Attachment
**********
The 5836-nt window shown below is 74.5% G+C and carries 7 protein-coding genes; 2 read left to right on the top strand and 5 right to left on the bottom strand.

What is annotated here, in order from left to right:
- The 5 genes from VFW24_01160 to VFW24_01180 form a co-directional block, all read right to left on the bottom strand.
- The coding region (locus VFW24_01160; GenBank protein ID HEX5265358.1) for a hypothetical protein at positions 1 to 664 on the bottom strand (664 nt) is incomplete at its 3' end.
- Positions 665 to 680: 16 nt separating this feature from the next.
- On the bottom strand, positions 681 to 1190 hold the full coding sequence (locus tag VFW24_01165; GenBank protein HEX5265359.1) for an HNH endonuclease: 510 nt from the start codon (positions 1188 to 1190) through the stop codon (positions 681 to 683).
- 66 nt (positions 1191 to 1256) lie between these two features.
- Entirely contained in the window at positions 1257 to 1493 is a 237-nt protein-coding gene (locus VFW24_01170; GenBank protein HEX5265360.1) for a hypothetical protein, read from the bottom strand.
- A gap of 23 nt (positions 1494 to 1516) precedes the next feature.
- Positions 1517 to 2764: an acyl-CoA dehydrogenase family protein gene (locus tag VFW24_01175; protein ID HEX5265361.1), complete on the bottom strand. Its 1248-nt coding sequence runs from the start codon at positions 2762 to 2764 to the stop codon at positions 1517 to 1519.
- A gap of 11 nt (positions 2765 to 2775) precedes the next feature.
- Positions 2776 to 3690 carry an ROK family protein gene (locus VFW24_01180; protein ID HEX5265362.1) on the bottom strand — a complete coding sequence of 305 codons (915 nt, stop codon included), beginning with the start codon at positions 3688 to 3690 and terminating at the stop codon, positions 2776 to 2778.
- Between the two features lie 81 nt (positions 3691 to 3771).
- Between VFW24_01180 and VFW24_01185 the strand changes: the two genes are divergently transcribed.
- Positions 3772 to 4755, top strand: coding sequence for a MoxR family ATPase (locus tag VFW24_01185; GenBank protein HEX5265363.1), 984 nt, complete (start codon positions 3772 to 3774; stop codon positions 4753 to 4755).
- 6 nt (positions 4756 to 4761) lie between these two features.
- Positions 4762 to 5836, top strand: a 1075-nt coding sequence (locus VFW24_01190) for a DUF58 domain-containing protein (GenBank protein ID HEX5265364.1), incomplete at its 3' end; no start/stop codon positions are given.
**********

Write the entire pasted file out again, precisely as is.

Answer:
The 5836-nt window shown below is 74.5% G+C and carries 7 protein-coding genes; 2 read left to right on the top strand and 5 right to left on the bottom strand.

What is annotated here, in order from left to right:
- The 5 genes from VFW24_01160 to VFW24_01180 form a co-directional block, all read right to left on the bottom strand.
- The coding region (locus VFW24_01160; GenBank protein ID HEX5265358.1) for a hypothetical protein at positions 1 to 664 on the bottom strand (664 nt) is incomplete at its 3' end.
- Positions 665 to 680: 16 nt separating this feature from the next.
- On the bottom strand, positions 681 to 1190 hold the full coding sequence (locus tag VFW24_01165; GenBank protein HEX5265359.1) for an HNH endonuclease: 510 nt from the start codon (positions 1188 to 1190) through the stop codon (positions 681 to 683).
- 66 nt (positions 1191 to 1256) lie between these two features.
- Entirely contained in the window at positions 1257 to 1493 is a 237-nt protein-coding gene (locus VFW24_01170; GenBank protein HEX5265360.1) for a hypothetical protein, read from the bottom strand.
- A gap of 23 nt (positions 1494 to 1516) precedes the next feature.
- Positions 1517 to 2764: an acyl-CoA dehydrogenase family protein gene (locus tag VFW24_01175; protein ID HEX5265361.1), complete on the bottom strand. Its 1248-nt coding sequence runs from the start codon at positions 2762 to 2764 to the stop codon at positions 1517 to 1519.
- A gap of 11 nt (positions 2765 to 2775) precedes the next feature.
- Positions 2776 to 3690 carry an ROK family protein gene (locus VFW24_01180; protein ID HEX5265362.1) on the bottom strand — a complete coding sequence of 305 codons (915 nt, stop codon included), beginning with the start codon at positions 3688 to 3690 and terminating at the stop codon, positions 2776 to 2778.
- Between the two features lie 81 nt (positions 3691 to 3771).
- Between VFW24_01180 and VFW24_01185 the strand changes: the two genes are divergently transcribed.
- Positions 3772 to 4755, top strand: coding sequence for a MoxR family ATPase (locus tag VFW24_01185; GenBank protein HEX5265363.1), 984 nt, complete (start codon positions 3772 to 3774; stop codon positions 4753 to 4755).
- 6 nt (positions 4756 to 4761) lie between these two features.
- Positions 4762 to 5836, top strand: a 1075-nt coding sequence (locus VFW24_01190) for a DUF58 domain-containing protein (GenBank protein ID HEX5265364.1), incomplete at its 3' end; no start/stop codon positions are given.